How To Avoid a Shockingly Bad Birth Experience:

Illustration of birth supplies

This blog post was written for The Huffington Post and appears here.

How To Avoid a Shockingly Bad Birth Experience:
9 Essential Tips for Parents To Be

We’ve all heard those awful, painful stories of birth, of big babies and bulging bottoms, but does it really have to be like that? Programmes like One Born Every Minute might like you to think so, and those horror stories from your step-mother’s best friend serve to only continue what has become in our culture The Thrill Surrounding The Fear of Birth. On the other hand we hear of ‘ecstatic birth’ and even ‘orgasmic’ birth experiences, and enough women have babies without needing pain-killers to make you wonder ‘Who’s really telling the truth?’.
So what’s the secret? Why do some women have beautiful experiences while others are left traumatised?
Having experienced a bit of both, I’d say there are definite steps birthing couples can take to improve on their experience – and hopefully avoid saying afterward, ‘I wish I’d known then what I know now’.

  1. Find out what your options are. Did you know it’s your choice where and how you have your baby? A lot of people don’t seem to know this which seems baffling to me now, but thinking back to being a first time mum, I can see how you just get floated along on this system of checks and check ups, growth charts and scans, and sort of assume you are going to be taken care of…. DON’T. Rule number one is get with it. Ask questions. Find out what a birth centre is, how a home birth works, and what your hospital provides. It’s your choice.
  2. Talk to your midwife/s. And if you don’t get on with them talk to another. Midwives are not there to instruct you on what to do, they are there to SUPPORT you in your birth, whatever your choices, if you know what they are. Ask them what their role will be, if you will have one midwife throughout your pregnancy and birth or 10, if there’s a pool, what your choices of antenatal care are, about baby positions, about birth plans, about what can go wrong and how to help avoid it in the first place.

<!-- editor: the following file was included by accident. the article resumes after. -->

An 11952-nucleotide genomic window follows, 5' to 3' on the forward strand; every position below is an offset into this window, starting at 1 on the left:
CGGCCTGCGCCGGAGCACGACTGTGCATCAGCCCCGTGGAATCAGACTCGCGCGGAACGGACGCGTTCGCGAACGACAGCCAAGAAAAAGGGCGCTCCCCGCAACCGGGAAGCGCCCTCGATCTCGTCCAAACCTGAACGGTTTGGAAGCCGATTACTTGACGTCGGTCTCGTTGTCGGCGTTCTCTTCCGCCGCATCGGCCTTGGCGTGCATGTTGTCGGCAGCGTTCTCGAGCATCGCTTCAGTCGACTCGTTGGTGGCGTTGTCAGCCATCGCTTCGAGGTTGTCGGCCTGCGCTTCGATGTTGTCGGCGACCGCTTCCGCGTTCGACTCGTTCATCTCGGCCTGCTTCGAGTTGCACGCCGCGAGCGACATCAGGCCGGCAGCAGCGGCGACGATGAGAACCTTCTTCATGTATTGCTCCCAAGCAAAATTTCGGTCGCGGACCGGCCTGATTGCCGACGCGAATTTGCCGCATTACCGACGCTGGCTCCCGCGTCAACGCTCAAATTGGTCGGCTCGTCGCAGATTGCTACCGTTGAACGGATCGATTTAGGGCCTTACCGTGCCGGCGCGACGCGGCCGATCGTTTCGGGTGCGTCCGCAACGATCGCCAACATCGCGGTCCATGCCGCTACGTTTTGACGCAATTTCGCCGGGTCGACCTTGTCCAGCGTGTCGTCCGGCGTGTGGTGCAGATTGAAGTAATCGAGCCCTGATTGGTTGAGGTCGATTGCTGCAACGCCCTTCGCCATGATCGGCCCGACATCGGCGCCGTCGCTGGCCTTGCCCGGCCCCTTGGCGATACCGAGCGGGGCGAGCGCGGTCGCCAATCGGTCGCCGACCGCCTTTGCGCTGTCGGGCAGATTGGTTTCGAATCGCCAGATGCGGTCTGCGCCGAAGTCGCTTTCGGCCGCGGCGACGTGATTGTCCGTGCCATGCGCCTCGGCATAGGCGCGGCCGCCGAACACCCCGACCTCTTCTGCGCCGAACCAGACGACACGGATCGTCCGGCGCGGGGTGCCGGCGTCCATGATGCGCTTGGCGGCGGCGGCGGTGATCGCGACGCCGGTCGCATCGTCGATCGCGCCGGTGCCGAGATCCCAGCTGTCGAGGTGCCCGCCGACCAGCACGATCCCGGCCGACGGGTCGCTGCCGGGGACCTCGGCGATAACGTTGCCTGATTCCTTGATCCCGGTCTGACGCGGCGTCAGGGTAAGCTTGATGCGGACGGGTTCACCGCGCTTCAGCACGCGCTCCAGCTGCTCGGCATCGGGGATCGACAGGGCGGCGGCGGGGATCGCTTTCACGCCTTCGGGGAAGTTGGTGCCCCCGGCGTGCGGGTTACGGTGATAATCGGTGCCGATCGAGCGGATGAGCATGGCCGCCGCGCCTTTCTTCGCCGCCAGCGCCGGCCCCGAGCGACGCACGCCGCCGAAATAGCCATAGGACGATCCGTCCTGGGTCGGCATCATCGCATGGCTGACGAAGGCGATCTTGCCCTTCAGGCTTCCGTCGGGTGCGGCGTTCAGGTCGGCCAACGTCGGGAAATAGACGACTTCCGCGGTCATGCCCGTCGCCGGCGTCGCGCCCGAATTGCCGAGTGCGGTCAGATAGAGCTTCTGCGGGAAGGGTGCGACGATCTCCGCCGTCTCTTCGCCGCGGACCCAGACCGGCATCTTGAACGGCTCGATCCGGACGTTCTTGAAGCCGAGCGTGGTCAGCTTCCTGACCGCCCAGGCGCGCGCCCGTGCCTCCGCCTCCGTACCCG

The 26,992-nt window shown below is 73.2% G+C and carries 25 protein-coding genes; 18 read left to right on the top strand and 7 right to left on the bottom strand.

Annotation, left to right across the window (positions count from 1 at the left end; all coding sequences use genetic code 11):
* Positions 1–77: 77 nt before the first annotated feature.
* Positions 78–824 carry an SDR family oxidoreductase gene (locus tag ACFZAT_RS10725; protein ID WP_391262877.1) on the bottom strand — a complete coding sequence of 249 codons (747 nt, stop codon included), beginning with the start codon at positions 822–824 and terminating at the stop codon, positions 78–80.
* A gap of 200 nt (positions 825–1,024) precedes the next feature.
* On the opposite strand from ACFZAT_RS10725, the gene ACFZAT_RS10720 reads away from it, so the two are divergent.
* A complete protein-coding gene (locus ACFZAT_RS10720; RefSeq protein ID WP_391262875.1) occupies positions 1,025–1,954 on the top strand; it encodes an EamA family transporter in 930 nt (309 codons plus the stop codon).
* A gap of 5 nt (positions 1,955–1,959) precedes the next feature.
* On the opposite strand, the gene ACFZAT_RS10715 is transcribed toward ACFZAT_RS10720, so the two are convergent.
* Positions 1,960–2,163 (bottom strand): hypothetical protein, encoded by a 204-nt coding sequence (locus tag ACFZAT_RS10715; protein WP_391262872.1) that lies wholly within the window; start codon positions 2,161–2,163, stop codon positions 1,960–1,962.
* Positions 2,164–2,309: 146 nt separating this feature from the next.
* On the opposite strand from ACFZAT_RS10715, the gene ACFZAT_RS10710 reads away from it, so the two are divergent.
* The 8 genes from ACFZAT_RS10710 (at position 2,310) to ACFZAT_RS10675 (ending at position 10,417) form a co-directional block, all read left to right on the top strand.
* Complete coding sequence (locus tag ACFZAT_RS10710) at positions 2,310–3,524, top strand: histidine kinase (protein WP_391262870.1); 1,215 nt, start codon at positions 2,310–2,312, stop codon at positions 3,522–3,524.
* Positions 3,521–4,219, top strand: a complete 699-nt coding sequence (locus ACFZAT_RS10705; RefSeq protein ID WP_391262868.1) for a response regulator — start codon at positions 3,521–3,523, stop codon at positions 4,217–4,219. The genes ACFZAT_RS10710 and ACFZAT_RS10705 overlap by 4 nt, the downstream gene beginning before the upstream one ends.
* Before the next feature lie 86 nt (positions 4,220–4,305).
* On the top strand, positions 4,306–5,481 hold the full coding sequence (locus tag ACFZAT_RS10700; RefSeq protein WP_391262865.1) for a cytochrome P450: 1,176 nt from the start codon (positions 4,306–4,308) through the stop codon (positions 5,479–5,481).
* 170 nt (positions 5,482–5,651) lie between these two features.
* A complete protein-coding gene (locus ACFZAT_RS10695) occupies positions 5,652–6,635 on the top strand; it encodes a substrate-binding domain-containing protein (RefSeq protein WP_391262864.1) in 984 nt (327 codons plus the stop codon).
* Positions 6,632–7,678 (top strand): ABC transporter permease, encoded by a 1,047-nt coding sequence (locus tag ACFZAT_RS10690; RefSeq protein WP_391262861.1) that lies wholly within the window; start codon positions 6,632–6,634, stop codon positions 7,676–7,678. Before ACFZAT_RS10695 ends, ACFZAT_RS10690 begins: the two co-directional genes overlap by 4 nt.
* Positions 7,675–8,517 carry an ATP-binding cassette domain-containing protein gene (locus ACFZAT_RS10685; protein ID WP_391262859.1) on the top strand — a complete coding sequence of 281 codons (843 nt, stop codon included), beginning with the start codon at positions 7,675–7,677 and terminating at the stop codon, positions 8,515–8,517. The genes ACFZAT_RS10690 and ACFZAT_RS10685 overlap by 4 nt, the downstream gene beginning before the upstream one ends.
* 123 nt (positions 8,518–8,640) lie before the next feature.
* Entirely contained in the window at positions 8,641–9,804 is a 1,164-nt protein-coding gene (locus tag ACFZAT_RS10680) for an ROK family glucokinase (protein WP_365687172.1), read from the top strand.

3. Talk to your partner about the birth – how would you like it to be? What are their expectations of the birth? What are your expectations of them? Talk about any dreams and any worries.
  4. Research. LEARN about birth. Learn what makes a great birth, learn what makes a bad one. With knowledge you will be far more in control of your experience, you will take ownership of it and be less vulnerable to the F word – FEAR.
  5. Do a good birth plan. Birth plans – pah what are they for? Well, they have a purpose. Ask your midwife about what should go in there to start off with. Develop it with your partner and your birth companion, mothers and midwives. And then make sure that your birth plan is read and respected by the right people.
  6. Build your team. Who do you want at the birth? Who is your birth companion? Don’t just assume it’s the child’s father, as they might also need supporting, and they might love you to pieces but that does not make them the best person to be your right-hand person in the birth room. Are you going to hire a Doula? (What’s one of those?) Are there people who think they are going to be at the birth but actually you don’t want them there? Your team is important.
  7. Don’t make assumptions. Ever. About yourself, your partner, your birth, your midwives – anything.
  8. Look after yourself. Don’t put crap into your body. Eat fresh things. Gentle exercise. Walk every day. Get your body healthy and happy. Drink water. Jiggle to music and sing. The more you look after yourself physically and mentally, the better you are going to dance to the song of birth (and you’ll learn awesome things along the way, like apparently if you eat loads of curly kale toward the end of pregnancy your baby may not need a vitamin K injection!).
  9. Believe in yourself. Enjoy it! Your body is made for this. You are a woman. You are strong. This is what your body is designed to do (amongst other amazing things). Take ownership of it. Ok, so your body knows, but does your head? How are you going to get your head in line with your inner animal? Because we all know they don’t always agree. Listen to yourself, listen to your body, listen to your fears and hopes and dreams. Try meditation, yoga. Look into breath work or Hypnobirthing. Write down affirmations. Believe.

Ultimately, birth is your rite of passage – make it yours and not someone else’s. Your baby was made with love, so bring them into the world with love.

Katie Brooke is a mother, illustrator and author of ‘Whoosh! A Little Book for Birth Companions’ published with Pinter & Martin, £9.99

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